- Illusion of control bias. This occurs when investors believe they can pick individual stocks or managers that will outperform. They believe that because they are in control, the outcome will be better.
- Recency bias. Many investors are prone to chasing hot stocks, asset classes, and asset managers. They see strong recent results and extrapolate those results into the future, which rarely works out in the long run.
- Hindsight bias. This occurs when investors say (after the fact) that they knew a particular stock or investment would fail. Both investors and advisors tend to overstate their abilities to predict the future, which can lead to excessive risk-taking.
- Herd mentality. Although many people pride themselves on thinking independently, humans are social animals and often do what others have done. Investors may chase popular stocks or managers for fear of missing out.
How to Become a Behavioral Coach
Wealth advisors provide valuable advice regarding a myriad of issues facing HNW investors. One of the most valuable roles they play is serving as a behavioral coach, helping investors deal with their irrational responses to changing market conditions. A behavioral coach is both a psychologist and teacher, diagnosing each client’s behavioral biases and educating them to avoid emotional responses.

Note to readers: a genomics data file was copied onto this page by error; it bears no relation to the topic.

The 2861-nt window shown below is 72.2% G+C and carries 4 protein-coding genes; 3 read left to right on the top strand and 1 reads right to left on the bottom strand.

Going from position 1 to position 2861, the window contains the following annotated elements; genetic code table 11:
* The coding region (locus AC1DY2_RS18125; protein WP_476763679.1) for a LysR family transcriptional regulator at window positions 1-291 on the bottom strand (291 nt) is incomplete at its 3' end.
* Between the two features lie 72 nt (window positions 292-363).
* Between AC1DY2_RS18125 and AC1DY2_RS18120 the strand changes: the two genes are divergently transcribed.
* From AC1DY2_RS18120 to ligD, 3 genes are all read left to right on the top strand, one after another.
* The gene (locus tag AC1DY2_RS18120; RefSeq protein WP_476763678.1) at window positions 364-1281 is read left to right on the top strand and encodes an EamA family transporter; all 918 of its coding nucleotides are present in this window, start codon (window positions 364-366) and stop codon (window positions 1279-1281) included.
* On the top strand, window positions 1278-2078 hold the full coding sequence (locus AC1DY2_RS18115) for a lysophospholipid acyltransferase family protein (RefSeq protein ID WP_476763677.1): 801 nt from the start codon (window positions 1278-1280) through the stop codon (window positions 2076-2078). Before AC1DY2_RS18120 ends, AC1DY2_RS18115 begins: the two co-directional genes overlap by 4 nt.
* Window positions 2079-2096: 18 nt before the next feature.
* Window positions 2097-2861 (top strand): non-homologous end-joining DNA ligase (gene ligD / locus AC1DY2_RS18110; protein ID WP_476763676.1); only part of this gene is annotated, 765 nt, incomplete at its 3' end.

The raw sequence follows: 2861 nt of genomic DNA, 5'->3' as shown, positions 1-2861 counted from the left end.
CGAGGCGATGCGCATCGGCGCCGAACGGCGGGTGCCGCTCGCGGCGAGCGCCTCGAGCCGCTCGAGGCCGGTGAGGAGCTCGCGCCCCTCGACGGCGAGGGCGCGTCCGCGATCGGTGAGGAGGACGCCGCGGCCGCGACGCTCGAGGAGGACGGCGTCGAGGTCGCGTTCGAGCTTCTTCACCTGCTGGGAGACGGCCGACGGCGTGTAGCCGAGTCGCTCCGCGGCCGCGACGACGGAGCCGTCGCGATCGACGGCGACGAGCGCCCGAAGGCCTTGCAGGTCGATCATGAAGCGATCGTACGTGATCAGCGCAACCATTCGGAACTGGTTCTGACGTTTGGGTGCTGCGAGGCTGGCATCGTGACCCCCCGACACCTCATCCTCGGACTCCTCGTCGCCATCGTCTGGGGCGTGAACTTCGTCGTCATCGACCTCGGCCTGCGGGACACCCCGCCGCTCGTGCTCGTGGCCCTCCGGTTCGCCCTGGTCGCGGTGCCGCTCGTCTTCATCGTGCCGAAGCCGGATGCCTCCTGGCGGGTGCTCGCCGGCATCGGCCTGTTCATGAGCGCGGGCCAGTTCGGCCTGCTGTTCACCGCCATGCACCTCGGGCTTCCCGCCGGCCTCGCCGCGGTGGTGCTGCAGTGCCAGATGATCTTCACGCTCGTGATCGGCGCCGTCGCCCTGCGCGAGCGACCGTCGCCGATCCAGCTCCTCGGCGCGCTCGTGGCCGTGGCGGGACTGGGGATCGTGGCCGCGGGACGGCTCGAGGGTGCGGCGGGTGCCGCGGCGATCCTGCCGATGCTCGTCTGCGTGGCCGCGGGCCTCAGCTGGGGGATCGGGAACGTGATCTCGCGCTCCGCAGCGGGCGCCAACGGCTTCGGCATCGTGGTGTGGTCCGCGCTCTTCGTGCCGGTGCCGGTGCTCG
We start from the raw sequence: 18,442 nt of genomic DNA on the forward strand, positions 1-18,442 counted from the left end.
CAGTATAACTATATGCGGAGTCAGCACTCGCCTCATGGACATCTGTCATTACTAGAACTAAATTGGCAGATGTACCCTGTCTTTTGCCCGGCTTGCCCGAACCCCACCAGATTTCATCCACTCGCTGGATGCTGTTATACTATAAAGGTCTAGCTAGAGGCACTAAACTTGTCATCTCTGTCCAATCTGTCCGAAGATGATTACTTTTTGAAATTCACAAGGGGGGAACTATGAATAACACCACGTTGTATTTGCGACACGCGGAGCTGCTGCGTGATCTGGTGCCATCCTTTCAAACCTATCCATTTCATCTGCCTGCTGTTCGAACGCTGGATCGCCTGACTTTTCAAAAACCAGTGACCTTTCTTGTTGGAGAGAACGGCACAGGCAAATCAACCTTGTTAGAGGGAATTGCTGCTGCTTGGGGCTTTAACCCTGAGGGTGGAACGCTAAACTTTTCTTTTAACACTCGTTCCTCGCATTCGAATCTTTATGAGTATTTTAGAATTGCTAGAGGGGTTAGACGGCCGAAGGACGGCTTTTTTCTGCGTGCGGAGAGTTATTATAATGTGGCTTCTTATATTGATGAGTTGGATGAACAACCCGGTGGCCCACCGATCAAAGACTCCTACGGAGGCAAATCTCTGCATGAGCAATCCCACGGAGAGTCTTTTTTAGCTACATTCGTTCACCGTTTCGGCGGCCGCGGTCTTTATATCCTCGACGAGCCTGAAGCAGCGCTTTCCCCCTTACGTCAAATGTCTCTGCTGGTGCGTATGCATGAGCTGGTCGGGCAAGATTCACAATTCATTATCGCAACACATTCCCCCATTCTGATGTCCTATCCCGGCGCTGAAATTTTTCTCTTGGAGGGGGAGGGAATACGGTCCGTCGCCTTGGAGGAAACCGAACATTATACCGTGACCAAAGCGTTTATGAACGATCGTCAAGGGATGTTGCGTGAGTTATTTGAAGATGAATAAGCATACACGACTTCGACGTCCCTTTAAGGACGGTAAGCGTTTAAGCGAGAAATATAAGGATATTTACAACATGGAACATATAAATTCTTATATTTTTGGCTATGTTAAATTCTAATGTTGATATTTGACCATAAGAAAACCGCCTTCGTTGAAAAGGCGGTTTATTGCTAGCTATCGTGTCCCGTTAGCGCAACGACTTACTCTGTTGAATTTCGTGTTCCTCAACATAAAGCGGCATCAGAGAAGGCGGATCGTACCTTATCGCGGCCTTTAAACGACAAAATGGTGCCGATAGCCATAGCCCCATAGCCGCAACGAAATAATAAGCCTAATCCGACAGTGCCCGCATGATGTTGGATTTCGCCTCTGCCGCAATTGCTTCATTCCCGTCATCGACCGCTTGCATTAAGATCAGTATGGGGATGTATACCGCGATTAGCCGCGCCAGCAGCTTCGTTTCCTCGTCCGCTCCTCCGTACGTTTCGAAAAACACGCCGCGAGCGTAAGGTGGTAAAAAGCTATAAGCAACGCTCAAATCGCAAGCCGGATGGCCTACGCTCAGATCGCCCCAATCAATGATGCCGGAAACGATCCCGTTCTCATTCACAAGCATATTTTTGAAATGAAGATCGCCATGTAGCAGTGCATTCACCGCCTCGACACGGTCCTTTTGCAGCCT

Advisors need to see how each client responds to market shocks, failing to keep pace in rising markets, and long periods of uncertainty. Some clients become apprehensive at the first sign of market volatility and need constant reassurances that their portfolio is built to weather the shock. Others are more comfortable with elevated risk and are able to ride out volatility with little or no intervention. Advisors need to tailor the type, tone, and frequency of communication for each type of client. For the jittery client, frequent communication design to calm emotional impulses may be appropriate; but for the confident client, frequent communication may signal that they should be more concerned about the markets.
Becoming a behavioral coach needs to start well before a market shock. An advisor needs to establish credibility and gain the client’s respect beforehand by explaining how the markets work by balancing return and risk. Earning the client’s trust begins with the discovery process, by explaining why you are asking the questions and how you use their answers to build the appropriate portfolio for them. You are trying to ascertain the client’s ability to take risk (mathematically) and their willingness to take on risk (emotionally). They will not always match.